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Learning from Seller Experiments in Online Markets

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  • Liran Einav
  • Theresa Kuchler
  • Jonathan D. Levin
  • Neel Sundaresan

Abstract

The internet has dramatically reduced the cost of varying prices, displays and information provided to consumers, facilitating both active and passive experimentation. We document the prevalence of targeted pricing and auction design variation on eBay, and identify hundreds of thousands of experiments conducted by sellers across a wide array of retail products. We show how this type of data can be used to address questions about consumer behavior and market outcomes, and provide illustrative results on price dispersion, the frequency of over-bidding, the choice of reserve prices, "buy now" options and other auction design parameters, and on consumer sensitivity to shipping fees. We argue that leveraging the experiments of market participants takes advantage of the scale and heterogeneity of online markets and can be a powerful approach for testing and measurement.

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Bibliographic Info

Paper provided by National Bureau of Economic Research, Inc in its series NBER Working Papers with number 17385.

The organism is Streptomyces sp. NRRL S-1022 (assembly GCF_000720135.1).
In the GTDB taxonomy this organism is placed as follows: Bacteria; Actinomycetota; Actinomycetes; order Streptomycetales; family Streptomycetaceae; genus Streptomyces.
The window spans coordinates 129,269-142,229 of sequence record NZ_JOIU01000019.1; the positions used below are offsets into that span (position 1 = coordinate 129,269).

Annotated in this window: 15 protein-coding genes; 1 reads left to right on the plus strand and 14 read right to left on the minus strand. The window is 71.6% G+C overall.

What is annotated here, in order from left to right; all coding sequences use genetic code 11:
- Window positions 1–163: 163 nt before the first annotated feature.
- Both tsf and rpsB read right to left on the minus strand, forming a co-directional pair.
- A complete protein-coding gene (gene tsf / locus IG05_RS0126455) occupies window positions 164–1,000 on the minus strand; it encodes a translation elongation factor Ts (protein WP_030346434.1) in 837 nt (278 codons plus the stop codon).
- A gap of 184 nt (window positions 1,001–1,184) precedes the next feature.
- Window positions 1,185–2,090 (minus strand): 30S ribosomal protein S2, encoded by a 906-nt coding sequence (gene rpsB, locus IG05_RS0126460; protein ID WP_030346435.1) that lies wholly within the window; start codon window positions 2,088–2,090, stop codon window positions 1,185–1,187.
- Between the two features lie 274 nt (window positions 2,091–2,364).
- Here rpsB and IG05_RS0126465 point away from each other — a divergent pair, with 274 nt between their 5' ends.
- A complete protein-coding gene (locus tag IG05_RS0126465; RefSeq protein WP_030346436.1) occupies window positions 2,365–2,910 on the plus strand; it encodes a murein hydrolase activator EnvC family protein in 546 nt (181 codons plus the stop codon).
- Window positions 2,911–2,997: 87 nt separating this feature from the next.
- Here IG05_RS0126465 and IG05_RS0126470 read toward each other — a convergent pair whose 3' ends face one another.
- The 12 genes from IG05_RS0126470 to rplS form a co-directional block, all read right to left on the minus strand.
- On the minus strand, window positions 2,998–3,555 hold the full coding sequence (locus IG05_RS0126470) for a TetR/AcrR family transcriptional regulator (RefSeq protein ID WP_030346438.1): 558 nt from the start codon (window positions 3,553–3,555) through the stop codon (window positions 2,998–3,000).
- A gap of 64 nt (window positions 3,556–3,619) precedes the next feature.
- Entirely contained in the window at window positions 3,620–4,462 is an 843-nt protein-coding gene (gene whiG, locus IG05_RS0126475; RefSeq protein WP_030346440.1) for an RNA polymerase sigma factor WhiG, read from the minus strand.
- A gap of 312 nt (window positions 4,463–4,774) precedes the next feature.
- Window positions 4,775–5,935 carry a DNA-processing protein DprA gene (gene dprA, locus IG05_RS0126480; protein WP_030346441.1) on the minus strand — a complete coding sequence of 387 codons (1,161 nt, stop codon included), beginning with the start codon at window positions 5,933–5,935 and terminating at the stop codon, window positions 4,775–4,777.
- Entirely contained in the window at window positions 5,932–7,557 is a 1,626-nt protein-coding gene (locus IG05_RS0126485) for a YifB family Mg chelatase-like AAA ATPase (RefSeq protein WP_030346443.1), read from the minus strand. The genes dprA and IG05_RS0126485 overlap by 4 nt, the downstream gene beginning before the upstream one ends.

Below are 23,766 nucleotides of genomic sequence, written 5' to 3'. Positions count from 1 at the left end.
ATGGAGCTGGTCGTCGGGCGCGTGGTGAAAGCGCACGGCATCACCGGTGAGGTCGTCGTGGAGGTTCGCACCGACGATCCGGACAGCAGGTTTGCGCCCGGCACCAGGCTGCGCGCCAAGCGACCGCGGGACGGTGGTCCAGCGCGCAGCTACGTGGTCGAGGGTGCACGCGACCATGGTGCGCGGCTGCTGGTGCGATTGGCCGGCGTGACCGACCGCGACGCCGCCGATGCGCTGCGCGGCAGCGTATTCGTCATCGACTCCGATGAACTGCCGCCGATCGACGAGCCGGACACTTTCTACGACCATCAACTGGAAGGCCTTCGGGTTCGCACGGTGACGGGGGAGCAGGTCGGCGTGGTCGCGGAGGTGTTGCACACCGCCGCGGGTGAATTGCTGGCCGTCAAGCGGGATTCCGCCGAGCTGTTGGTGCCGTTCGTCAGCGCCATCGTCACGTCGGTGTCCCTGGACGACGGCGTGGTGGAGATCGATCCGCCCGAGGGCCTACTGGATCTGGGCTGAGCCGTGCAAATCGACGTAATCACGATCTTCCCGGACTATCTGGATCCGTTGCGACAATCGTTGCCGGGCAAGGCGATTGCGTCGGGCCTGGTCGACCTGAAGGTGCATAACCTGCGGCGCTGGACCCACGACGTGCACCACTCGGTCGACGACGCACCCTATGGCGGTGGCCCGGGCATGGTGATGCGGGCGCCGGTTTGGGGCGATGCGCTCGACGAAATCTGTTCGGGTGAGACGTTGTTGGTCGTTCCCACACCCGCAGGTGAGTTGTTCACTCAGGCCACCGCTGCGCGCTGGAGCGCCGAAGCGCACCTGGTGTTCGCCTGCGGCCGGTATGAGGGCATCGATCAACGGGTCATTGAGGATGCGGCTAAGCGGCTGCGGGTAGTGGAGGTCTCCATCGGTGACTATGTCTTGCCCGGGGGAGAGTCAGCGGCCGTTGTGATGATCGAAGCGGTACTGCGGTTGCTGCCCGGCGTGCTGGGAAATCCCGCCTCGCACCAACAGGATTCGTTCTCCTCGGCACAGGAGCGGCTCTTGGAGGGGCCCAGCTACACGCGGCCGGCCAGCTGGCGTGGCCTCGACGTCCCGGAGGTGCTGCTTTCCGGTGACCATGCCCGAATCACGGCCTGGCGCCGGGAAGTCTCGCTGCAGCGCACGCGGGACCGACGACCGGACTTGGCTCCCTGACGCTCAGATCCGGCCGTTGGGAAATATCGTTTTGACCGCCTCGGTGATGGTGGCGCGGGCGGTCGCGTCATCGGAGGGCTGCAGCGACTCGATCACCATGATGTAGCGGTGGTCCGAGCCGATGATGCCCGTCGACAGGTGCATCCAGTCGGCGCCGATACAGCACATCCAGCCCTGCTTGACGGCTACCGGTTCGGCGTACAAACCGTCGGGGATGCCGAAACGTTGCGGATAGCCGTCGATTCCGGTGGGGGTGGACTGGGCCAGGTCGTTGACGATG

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Date of creation: Sep 2011
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Handle: RePEc:nbr:nberwo:17385

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References

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  1. Patrick Bajari & Ali Horta�su, 2004. "Economic Insights from Internet Auctions," Journal of Economic Literature, American Economic Association, vol. 42(2), pages 457-486, June.
  2. Jennifer Brown & Tanjim Hossain & John Morgan, 2010. "Shrouded Attributes and Information Suppression: Evidence from the Field," The Quarterly Journal of Economics, MIT Press, vol. 125(2), pages 859-876, May.
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Cited by:
  1. Nicola Lacetera & Bradley J. Larsen & Devin G. Pope & Justin R. Sydnor, 2013. "Bid Takers or Market Makers? The Effect of Auctioneers on Auction Outcomes," NBER Working Papers 19731, National Bureau of Economic Research, Inc.
  2. Liran Einav & Chiara Farronato & Jonathan D. Levin & Neel Sundaresan, 2013. "Sales Mechanisms in Online Markets: What Happened to Internet Auctions?," NBER Working Papers 19021, National Bureau of Economic Research, Inc.
  3. Liran Einav & Jonathan Levin, 2013. "The Data Revolution and Economic Analysis," NBER Chapters, in: Innovation Policy and the Economy, Volume 14, pages 1-24 National Bureau of Economic Research, Inc.
  4. Benjamin Edelman, 2012. "Using Internet Data for Economic Research," Journal of Economic Perspectives, American Economic Association, vol. 26(2), pages 189-206, Spring.
  5. Jonathan Levin, 2011. "The Economics of Internet Markets," Discussion Papers 10-018, Stanford Institute for Economic Policy Research.
  6. Liran Einav & Dan Knoepfle & Jonathan Levin & Neel Sundaresan, 2014. "Sales Taxes and Internet Commerce," American Economic Review, American Economic Association, vol. 104(1), pages 1-26, January.
  7. Wang, Zhongmin & Xu, Minbo, 2013. "Selling a Dollar for More Than a Dollar? Evidence from Online Penny Auctions," Discussion Papers dp-13-15, Resources For the Future.

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